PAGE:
“The Sell-Sider” is a column written by the sell-side of the digital media community.
Today’s column is written by Jim Spanfeller, CEO, Spanfeller Media Group, a new age media company.
It has often been said that due to nearly "unlimited inventory", pricing on digital advertising will continue to decline. This is a thought that has been taken as gospel for some time now, but in the light of day is, in fact, simply not true.
How so? Well let's look at this from both ends of the telescope. The first is the belief that an overwhelming abundance of impressions results directly in lower CPMs; the second is the reality of those impressions in the first place.
Is the apparently unlimited amount of available banner inventory at the root of the continuing downturn in average online CPMs? I would tell you no. In just about every other medium out there (with the possible exception of Network Television) there is available inventory well beyond what the demand curve calls for. One can always add another form to the folio in a magazine or newspaper, there are more than enough available placements in radio, and spot, fringe and cable television rarely sell out.
So the implied supply and demand curve logic might be true for widgets, but has never been true for media. Media costs have always been the result of ongoing negotiations between buyer and seller. Of late, and especially true in the digital world, the buyer has been doing a much better job of negotiating than the seller.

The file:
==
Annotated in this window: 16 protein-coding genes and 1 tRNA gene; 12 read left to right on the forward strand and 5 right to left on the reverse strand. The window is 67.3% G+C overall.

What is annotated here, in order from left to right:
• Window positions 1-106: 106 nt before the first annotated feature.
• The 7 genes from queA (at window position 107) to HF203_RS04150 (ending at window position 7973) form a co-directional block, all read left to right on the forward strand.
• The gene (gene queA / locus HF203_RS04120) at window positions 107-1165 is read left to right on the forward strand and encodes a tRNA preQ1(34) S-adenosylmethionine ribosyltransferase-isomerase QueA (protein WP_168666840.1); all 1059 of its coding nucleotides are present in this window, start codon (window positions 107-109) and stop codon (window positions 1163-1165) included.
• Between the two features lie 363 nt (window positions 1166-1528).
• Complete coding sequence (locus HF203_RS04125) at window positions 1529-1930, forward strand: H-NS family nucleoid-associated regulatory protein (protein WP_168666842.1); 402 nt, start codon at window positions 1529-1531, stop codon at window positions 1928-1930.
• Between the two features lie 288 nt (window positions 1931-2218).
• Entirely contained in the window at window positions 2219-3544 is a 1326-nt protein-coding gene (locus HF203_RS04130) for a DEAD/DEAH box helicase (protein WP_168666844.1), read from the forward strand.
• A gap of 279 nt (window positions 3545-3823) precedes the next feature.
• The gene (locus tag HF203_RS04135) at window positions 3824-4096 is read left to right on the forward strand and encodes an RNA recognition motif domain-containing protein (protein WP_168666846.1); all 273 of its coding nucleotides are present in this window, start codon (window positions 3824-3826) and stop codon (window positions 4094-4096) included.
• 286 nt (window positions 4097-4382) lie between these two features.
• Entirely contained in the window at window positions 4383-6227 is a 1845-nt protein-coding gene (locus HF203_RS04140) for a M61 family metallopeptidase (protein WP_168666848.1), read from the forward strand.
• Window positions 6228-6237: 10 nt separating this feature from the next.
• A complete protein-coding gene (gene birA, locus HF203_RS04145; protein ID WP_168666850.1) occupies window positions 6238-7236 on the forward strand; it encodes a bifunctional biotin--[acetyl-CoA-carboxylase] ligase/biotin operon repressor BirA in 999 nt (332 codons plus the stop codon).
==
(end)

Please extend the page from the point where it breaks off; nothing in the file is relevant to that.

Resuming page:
But the issue in the digital world is twofold. The seller side of the negotiation is not helped by the appearance of way more inventory than there really is -- which is the other end of the aforementioned telescope.
All too often, what passes for good inventory is anything but. It is either within environments that are corrosive to the advertising message or, as we have recently learned, is simply never in view -- which means it was not really inventory in the first place.
When one distills down these issues it becomes quickly apparent that true "premium" inventory (and while there are varying definitions of premium in the digital world, almost all them would work here) is actually very much limited. We have been living a lie for some time now. And while that lie has served a few players well, a majority of the most important participants in the marketplace have been negatively impacted. It is clear that publishers are getting rates well below what they should, but equally notable (or perhaps even more, given that marketing dollars fuel the industry) is that advertisers have been dealt a blow by seeing big percentages of their spend go to useless impressions (not seen) or, worse yet, destructive placements that actually hurt brand perceptions.
As we move further down the path of programmatic sophistication, and as more and more marketers work hard to realize metrics that go well beyond the click, the reality of these issues will become increasingly obvious and slowly they will recede into our past.
As Abraham Lincoln said, "you can fool some of the people all of the time, and all of the people some of the time, but you can not fool all of the people all of the time." Slowly but surely, we are getting to a point where the reality will simply win out over the bad actors. At first, some of the people, and then, all of the people, will no longer be fooled into acting on assumptions that are based more in myth and obfuscation than in reality and transparency.
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